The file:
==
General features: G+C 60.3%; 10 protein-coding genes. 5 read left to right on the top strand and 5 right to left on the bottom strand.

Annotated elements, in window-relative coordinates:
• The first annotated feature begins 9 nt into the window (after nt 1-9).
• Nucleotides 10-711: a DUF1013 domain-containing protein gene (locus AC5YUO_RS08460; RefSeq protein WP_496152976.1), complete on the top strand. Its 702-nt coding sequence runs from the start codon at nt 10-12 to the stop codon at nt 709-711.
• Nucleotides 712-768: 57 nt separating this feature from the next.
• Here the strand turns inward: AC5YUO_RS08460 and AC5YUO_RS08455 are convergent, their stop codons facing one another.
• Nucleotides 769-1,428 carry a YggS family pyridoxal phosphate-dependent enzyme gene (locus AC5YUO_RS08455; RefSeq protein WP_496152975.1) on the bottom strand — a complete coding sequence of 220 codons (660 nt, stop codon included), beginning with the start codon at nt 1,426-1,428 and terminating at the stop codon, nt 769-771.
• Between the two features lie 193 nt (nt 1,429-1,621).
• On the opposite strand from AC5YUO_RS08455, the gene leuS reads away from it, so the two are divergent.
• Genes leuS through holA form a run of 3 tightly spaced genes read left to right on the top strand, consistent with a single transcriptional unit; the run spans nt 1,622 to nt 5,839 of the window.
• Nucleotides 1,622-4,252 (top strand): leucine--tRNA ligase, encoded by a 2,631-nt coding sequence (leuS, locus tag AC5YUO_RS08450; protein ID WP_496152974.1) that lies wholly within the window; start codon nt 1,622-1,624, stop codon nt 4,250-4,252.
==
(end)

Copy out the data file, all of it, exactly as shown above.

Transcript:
General features: G+C 60.3%; 10 protein-coding genes. 5 read left to right on the top strand and 5 right to left on the bottom strand.

Annotated elements, in window-relative coordinates:
• The first annotated feature begins 9 nt into the window (after nt 1-9).
• Nucleotides 10-711: a DUF1013 domain-containing protein gene (locus AC5YUO_RS08460; RefSeq protein WP_496152976.1), complete on the top strand. Its 702-nt coding sequence runs from the start codon at nt 10-12 to the stop codon at nt 709-711.
• Nucleotides 712-768: 57 nt separating this feature from the next.
• Here the strand turns inward: AC5YUO_RS08460 and AC5YUO_RS08455 are convergent, their stop codons facing one another.
• Nucleotides 769-1,428 carry a YggS family pyridoxal phosphate-dependent enzyme gene (locus AC5YUO_RS08455; RefSeq protein WP_496152975.1) on the bottom strand — a complete coding sequence of 220 codons (660 nt, stop codon included), beginning with the start codon at nt 1,426-1,428 and terminating at the stop codon, nt 769-771.
• Between the two features lie 193 nt (nt 1,429-1,621).
• On the opposite strand from AC5YUO_RS08455, the gene leuS reads away from it, so the two are divergent.
• Genes leuS through holA form a run of 3 tightly spaced genes read left to right on the top strand, consistent with a single transcriptional unit; the run spans nt 1,622 to nt 5,839 of the window.
• Nucleotides 1,622-4,252 (top strand): leucine--tRNA ligase, encoded by a 2,631-nt coding sequence (leuS, locus tag AC5YUO_RS08450; protein ID WP_496152974.1) that lies wholly within the window; start codon nt 1,622-1,624, stop codon nt 4,250-4,252.